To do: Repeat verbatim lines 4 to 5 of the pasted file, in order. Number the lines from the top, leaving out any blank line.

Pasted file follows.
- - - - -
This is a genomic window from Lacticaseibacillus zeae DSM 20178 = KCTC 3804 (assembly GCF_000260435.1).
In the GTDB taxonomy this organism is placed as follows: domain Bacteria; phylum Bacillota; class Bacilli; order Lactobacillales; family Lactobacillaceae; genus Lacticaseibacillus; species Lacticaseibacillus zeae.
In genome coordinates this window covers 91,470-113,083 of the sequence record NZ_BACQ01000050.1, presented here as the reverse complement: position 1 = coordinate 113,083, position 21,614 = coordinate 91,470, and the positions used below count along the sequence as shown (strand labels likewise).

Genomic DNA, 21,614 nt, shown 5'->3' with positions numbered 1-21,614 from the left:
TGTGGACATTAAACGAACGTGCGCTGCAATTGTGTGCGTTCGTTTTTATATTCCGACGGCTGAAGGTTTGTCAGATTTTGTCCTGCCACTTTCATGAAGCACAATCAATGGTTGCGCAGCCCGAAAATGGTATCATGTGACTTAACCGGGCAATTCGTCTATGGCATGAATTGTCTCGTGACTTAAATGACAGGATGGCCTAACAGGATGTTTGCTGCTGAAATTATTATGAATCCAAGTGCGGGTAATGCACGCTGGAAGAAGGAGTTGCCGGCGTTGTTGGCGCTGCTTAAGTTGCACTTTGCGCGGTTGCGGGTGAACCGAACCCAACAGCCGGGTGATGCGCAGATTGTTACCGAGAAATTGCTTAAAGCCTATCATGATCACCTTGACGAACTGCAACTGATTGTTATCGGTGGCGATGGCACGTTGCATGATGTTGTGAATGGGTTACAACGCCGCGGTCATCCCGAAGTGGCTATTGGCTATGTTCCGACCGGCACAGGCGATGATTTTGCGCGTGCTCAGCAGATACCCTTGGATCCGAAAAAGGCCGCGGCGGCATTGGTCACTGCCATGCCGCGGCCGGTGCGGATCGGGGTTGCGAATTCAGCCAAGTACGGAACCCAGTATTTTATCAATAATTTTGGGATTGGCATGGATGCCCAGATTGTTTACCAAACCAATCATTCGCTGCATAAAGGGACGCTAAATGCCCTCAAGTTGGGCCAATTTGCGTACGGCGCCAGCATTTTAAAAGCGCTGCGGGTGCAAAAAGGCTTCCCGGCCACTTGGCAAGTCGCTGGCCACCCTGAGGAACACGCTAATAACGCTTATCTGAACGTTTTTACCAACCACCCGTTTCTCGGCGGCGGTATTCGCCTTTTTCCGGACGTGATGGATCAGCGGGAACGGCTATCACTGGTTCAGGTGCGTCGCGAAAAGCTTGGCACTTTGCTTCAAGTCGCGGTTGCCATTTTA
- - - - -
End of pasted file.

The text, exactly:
Genomic DNA, 21,614 nt, shown 5'->3' with positions numbered 1-21,614 from the left:
TGTGGACATTAAACGAACGTGCGCTGCAATTGTGTGCGTTCGTTTTTATATTCCGACGGCTGAAGGTTTGTCAGATTTTGTCCTGCCACTTTCATGAAGCACAATCAATGGTTGCGCAGCCCGAAAATGGTATCATGTGACTTAACCGGGCAATTCGTCTATGGCATGAATTGTCTCGTGACTTAAATGACAGGATGGCCTAACAGGATGTTTGCTGCTGAAATTATTATGAATCCAAGTGCGGGTAATGCACGCTGGAAGAAGGAGTTGCCGGCGTTGTTGGCGCTGCTTAAGTTGCACTTTGCGCGGTTGCGGGTGAACCGAACCCAACAGCCGGGTGATGCGCAGATTGTTACCGAGAAATTGCTTAAAGCCTATCATGATCACCTTGACGAACTGCAACTGATTGTTATCGGTGGCGATGGCACGTTGCATGATGTTGTGAATGGGTTACAACGCCGCGGTCATCCCGAAGTGGCTATTGGCTATGTTCCGACCGGCACAGGCGATGATTTTGCGCGTGCTCAGCAGATACCCTTGGATCCGAAAAAGGCCGCGGCGGCATTGGTCACTGCCATGCCGCGGCCGGTGCGGATCGGGGTTGCGAATTCAGCCAAGTACGGAACCCAGTATTTTATCAATAATTTTGGGATTGGCATGGATGCCCAGATTGTTTACCAAACCAATCATTCGCTGCATAAAGGGACGCTAAATGCCCTCAAGTTGGGCCAATTTGCGTACGGCGCCAGCATTTTAAAAGCGCTGCGGGTGCAAAAAGGCTTCCCGGCCACTTGGCAAGTCGCTGGCCACCCTGAGGAACACGCTAATAACGCTTATCTGAACGTTTTTACCAACCACCCGTTTCTCGGCGGCGGTATTCGCCTTTTTCCGGACGTGATGGATCAGCGGGAACGGCTATCACTGGTTCAGGTGCGTCGCGAAAAGCTTGGCACTTTGCTTCAAGTCGCGGTTGCCATTTTA